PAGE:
The Times: Money
February 11, 2006
WITHIN a few days of each other, BP and the newly merged Royal Dutch Shell reported the biggest and second-biggest profits ever recorded by British companies. Only the order of precedence brought surprise.
When Shell came up with $22.9 billion (Ł13billion), analysts assumed that its record would be short-lived. This was, after all, a company that had automatically been tagged as “troubled” ever since the previous board’s lax definitions of proven oil and gas reserves had come to light.
In the event, BP came up a few hundred million of profit short. Its shares were caned even more severely than Shell’s had been, when the Anglo-Dutch group’s profits were compared unfavourably with the American Exxon Mobil.
These short-lived bouts of selling reflected profit-taking as much as disappointment. On either count, there was little to complain about, apart from fear of political assaults.
Both companies have performed roughly in line with the all-share index over the past year. Most of their outstanding performance came in 2004. Fourth-quarter profits may have suffered from sharp fluctuations in oil prices during the autumn, but BP’s one-off costs, mainly for accidents and disruptions at its North American refineries, should not damage future earnings.
Either way, investors are cautiously sceptical about the supposed new era of expensive oil, noting that prices have been cyclical ever since Opec was formed. Both BP and Shell shares now trade at less than ten times likely 2006 earnings per share, below the market average. New paradigms tend to prove far from permanent.
Up to a quarter of the oil multinationals’ 2005 profits and most of the growth were accounted for by high and rising oil prices. Brent crude peaked at $67 a barrel in August, fell to $53, and then scrambled back above $60.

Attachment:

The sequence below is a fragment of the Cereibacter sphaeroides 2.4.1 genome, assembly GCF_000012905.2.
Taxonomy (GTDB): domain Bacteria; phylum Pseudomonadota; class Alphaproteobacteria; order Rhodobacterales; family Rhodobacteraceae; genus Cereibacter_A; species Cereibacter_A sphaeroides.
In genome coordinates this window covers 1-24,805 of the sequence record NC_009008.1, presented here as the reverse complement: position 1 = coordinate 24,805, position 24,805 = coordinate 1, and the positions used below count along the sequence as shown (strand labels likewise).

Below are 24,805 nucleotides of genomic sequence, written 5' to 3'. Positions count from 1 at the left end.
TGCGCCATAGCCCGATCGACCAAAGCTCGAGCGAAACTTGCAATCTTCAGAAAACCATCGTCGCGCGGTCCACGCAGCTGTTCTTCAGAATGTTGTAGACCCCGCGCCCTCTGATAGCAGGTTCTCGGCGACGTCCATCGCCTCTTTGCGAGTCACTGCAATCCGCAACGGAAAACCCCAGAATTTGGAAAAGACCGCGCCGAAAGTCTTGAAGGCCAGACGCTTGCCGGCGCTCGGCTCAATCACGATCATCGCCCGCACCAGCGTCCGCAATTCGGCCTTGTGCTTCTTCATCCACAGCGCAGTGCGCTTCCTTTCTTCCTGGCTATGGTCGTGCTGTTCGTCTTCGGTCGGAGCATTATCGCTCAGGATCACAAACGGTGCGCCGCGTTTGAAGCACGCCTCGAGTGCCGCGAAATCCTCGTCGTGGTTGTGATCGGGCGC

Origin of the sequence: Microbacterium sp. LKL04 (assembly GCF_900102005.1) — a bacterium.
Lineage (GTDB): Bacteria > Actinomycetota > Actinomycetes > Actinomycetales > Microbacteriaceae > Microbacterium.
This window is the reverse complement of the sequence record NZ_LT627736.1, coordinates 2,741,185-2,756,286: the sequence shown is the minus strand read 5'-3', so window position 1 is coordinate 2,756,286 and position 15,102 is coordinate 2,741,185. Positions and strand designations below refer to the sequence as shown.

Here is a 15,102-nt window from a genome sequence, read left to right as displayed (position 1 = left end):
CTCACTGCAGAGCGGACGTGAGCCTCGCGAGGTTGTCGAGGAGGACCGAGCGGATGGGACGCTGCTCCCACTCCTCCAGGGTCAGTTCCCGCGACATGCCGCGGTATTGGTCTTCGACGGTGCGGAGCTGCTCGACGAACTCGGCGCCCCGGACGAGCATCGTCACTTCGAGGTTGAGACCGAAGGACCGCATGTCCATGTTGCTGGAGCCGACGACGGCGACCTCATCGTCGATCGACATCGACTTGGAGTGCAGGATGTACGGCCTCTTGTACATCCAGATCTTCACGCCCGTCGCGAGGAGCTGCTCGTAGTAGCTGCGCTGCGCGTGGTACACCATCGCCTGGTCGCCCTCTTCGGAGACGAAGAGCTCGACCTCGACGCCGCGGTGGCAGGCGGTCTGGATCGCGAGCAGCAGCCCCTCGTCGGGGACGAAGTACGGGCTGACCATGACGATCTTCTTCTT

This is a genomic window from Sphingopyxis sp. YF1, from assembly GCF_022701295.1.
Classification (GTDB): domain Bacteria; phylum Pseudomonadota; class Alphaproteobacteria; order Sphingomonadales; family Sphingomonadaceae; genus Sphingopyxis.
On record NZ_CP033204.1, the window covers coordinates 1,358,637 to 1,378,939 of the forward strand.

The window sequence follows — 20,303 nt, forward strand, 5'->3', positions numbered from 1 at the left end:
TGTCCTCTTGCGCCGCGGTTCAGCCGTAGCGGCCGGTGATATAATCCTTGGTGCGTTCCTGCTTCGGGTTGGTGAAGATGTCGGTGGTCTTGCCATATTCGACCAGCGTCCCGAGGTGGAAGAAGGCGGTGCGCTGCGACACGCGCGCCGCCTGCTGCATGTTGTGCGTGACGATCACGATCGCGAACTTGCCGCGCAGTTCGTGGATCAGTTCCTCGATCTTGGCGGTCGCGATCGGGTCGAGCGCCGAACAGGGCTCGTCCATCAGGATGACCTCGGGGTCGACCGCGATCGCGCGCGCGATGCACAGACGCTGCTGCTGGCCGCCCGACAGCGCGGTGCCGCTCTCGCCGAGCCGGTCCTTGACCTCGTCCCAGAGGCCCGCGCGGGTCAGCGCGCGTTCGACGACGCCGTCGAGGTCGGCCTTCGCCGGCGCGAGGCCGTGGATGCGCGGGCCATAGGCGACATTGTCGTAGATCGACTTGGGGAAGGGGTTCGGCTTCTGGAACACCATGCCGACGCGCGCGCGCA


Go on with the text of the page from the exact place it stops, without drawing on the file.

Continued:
Unless oil prices fall dramatically, integrated groups such as BP and Shell will benefit in the first half of the year of higher year-on-year oil prices. But it will become harder to sustain progress later. The ratings allow fully for that.
These are also companies that, by being integrated from geological research to garage forecourts, can make decent profits and pay decent dividends no matter what happens to oil prices. Shell, which has traditionally been stronger in marketing than oil production, is naturally the steadier of the two but, under Lord Browne of Madingley, BP has taken strides in marketing its brand globally as well as strengthening reserves and finding as much oil as it sells.
Like top banks, BP and Shell both have great consumer and business franchises as well as the resources to mend any weaknesses in their armoury. Their top priorities are to sustain these franchises and avoid terrible decisions.
In the latest McKinsey on Finance quarterly, the consultants argue that the greatest risk facing the top five companies is of spending too much of their estimated Ł70 billion of 2005 cashflow on projects that are only viable if oil prices stay high. Lord Browne clearly agrees. For instance, he ruled out bidding for the Spanish Repsol.
BP claims to have stakes in more oil developments than its rivals but is also pledging enormous share buybacks, bigger if oil prices stay high.
In this case, buybacks are justified because short-term growth expectations are low and reductions in capital will help to sustain dividend increases (10 per cent for 2005).
On top of its peculiar embarrassment over its reserves, Shell is still replacing only three quarters of the oil and gas it is using.
It will give higher priority to exploration and development, but not on markedly more extravagant assumptions about future oil prices.
With luck, Shell and BP will not jump too deeply into high-cost alternative energy, as McKinsey suggests, because that would gear profits more highly to oil and gas prices. Experience tells them to stick to oil and gas. That is what has made their dividend yields, which are above 3 per cent, among the safest and the most likely to outpace inflation.
The Times: BP and Shell secure tomorrow’s dividends
The Times: Money